However, I think change within the message is much MORE important. They say [I don’t know who “they” is] that people start checking out after about 11 minutes, but it would be hard to deliver an effective message every week in that length of time. So I believe the key is change. Every 5-10 minutes or so, you have to give your audience/congregation a break of some kind, like a personal example, clever illustration, or re-direct–something to re-grab their attention.

      To answer your specific questions:

      I have noticed people becoming unsettled, and it’s very unsettling. 🙂

      I think it’s EXTREMELY WISE to consider length–I like the “stop boring” line above.

      • Thanks for your input Preston. It sounds like you are conscious to the attention span of your listeners and have a good grasp on your speaking habits as well as what method works best for you (as far as manuscript goes).

        Though I’ve been preaching for sometime, here recently I’ve noticed that I may be going too long. I’ve been trying to keep an eye out on when I notice that the majority of those I am speaking to are done. Not that they are done in a bad way. Though many at North Aiken are gracious and hang with me, I feel that if I can find out that medium time frame that they are more attentive to and stay within it it will benefit not only my prep time but also their lives.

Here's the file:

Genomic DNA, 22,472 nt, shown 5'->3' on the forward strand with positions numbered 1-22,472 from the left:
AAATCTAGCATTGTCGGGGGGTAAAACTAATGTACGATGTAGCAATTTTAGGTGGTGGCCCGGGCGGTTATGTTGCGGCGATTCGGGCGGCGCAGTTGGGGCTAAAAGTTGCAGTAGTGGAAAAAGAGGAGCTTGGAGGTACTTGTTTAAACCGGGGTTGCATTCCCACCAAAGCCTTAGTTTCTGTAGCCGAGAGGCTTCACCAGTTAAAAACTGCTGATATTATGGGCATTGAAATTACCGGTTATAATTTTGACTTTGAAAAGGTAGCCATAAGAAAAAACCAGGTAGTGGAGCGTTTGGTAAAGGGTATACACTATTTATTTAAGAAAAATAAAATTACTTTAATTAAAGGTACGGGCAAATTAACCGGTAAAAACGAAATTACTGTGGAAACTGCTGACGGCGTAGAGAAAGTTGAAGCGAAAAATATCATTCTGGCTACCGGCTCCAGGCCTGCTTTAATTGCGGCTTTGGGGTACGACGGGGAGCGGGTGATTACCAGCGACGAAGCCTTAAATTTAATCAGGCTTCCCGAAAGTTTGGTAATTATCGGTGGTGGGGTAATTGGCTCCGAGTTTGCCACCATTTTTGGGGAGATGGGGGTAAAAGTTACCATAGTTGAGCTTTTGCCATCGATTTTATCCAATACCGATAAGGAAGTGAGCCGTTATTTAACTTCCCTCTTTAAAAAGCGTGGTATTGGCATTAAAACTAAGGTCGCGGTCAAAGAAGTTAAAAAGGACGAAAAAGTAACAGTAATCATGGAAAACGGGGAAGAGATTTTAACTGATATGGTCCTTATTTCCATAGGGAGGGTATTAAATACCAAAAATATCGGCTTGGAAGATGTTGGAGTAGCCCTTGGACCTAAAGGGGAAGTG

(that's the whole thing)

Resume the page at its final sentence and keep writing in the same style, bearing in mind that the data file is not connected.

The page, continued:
Over the past few months I have felt that if I can stay between 20-25 min it would be more beneficial to listeners.

        • I definitely will Preston. I will keep you posted with how it goes. I know some people would presume that I am putting too much emphasis on the time, but I’m really not. I have just begun to notice at about what time people tend to check out (again not in a bad way).

          I have also had this strong sense that it is important to understand the congregation God has called you to minister to and work in a way that you can inspire an help lead them towards deeper maturity in Christ. If I am speaking for 45 and they are currently wired at 25-30 then there are 15 minutes where there not growing. Again, it’s not my intent to over complicate, I just want to be a good steward of the time that others give to hear the word.

          My ideal would be to spend no more than 3-5 min getting to the point, 15 expounding on the point, and then 3-5 closing it out. I am a long way from there but I feel that those I am ministering to would grow more from that length then what I am currently doing.

          Now that isn’t to say that I wouldn’t yield to the Holy Spirit if going longer or shorter was necessary. If he directs otherwise then I would just say as Tony Capps does, yea God. Then I would add a lets ride 😉

    4. I think that if we are really honest, if godly people who are known to have a heart for God and an appetite for his word are complaining about the length of our messages, the chances are pretty good that we have fallen down in at least one of two areas when it comes to our preparation: